What Size Is 4x2 Timber In mm?
4x2 timber is most commonly referred to in inches (4x2). In metric, however, it is specified as 47mm x 100mm or 50mm x 100mm. This discrepancy is accounted for by the way the wood is cut and prepared. As the 47mm and 50mm are largely interchangeable (due to the minuscule difference between them) either size falls under 4x2.
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What is 4x2 C24 Wood Used For?
There are a huge number of different uses for 4x2 timber as it is an extremely adaptable structural building material. Thanks to the protective treatment of the timber, and its C24 grading, 47x100 treated timber can be used in many different indoor and outdoor applications such as:
What's The Difference Between Treated Timber & Sawn Timber?
Sawn timber is wood that has been cut to the required dimensions but hasn't yet been pressure treated and kiln dried. Pressure-treated timber, otherwise known as tanalised timber, provides many benefits, such as resistance to the elements.
The goal of pressure treating wood is to force preservative chemicals deep into the timber's cellular structure. This pressure treatment process will often include copper and organic co-biocides, which help to repel both insects and moisture.
Frequently Asked Questions About 4x2 Timber
Can I Paint 4x2 Treated Timber?
Absolutely! Painting treated timber wood will not only help you achieve your ideal aesthetic but also gives the wood an additional layer of protection, which is something you want. When painting pressure-treated wood, however, you must be careful.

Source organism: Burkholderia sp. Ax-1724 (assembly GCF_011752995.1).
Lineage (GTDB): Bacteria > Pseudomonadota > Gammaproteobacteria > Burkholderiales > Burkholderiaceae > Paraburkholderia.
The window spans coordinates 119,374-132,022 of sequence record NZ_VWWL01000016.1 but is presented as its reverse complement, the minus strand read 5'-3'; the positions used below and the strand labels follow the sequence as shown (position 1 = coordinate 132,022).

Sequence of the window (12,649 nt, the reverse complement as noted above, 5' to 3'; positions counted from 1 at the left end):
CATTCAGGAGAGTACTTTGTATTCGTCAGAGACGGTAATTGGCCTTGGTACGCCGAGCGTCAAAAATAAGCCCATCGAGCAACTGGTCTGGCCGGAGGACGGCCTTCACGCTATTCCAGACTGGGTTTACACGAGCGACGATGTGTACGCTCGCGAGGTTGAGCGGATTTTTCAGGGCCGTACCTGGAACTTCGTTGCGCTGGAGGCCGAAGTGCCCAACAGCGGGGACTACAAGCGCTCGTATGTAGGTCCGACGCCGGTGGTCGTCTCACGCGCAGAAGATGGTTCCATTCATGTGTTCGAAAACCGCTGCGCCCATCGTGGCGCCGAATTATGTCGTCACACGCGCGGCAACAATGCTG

Most 100mmx50mm timber is still “wet” and needs time for the chemicals permeating the wood to settle and dry. At this point, the wood is noticeably heavy and will still feel damp to the touch. If primer or paint is added to it at this point, there is every likelihood that it will be rejected by the water-based chemicals that are still working their way through the wood.
It is important to permit the timber to dry out fully before attempting to add paint or primer. This can be a lengthy process and may even take up to a few weeks depending on where the wood is stored. If there is too much heat and direct sunlight, this can cause the treated timber to warp instead of dry out. Damp conditions can also prolong the drying-out period.
How Can I Tell if Wood is Treated?
There are a few indicators that timber has been pressure treated. The first is that it should be labelled as such with a stamp. However, when timber is cut to size, this occasionally gets removed.
Another tell is the colour of the timber; treated wood that is still relatively new should have a green tinge to it. This green hue fades over time and becomes honey gold before turning silver.
The smell can also be an indication, but this is only really effective when the wood is relatively fresh. New pressure-treated wood will carry a slight chemical smell, whereas non-treated wood won't. Again, this isn't a foolproof method and only works on freshly treated timber.
Treated Timber Benefits
There are a plethora of timber types on the market from treated, untreated and sawn carcassing timber. It is essential to use good quality treated timber for your construction projects as timber is usually located in places that are not easy to get to. This means we usually have no way of knowing if parts of the structure are under attack from insects or dampness, thereby weakening it.
C24 graded timber has been pressure-treated to counteract both fungal and insect attack.
Let's get into treated timber's many other benefits:
Is 47x100 Treated Timber Environmentally Sustainable?
All of the timber lengths sold by Materials Market are Forest Stewardship Council (FSC) or Programme for the Endorsement of Forest Certification (PEFC) certified, which is a certification to show that the timber has been responsibly sourced.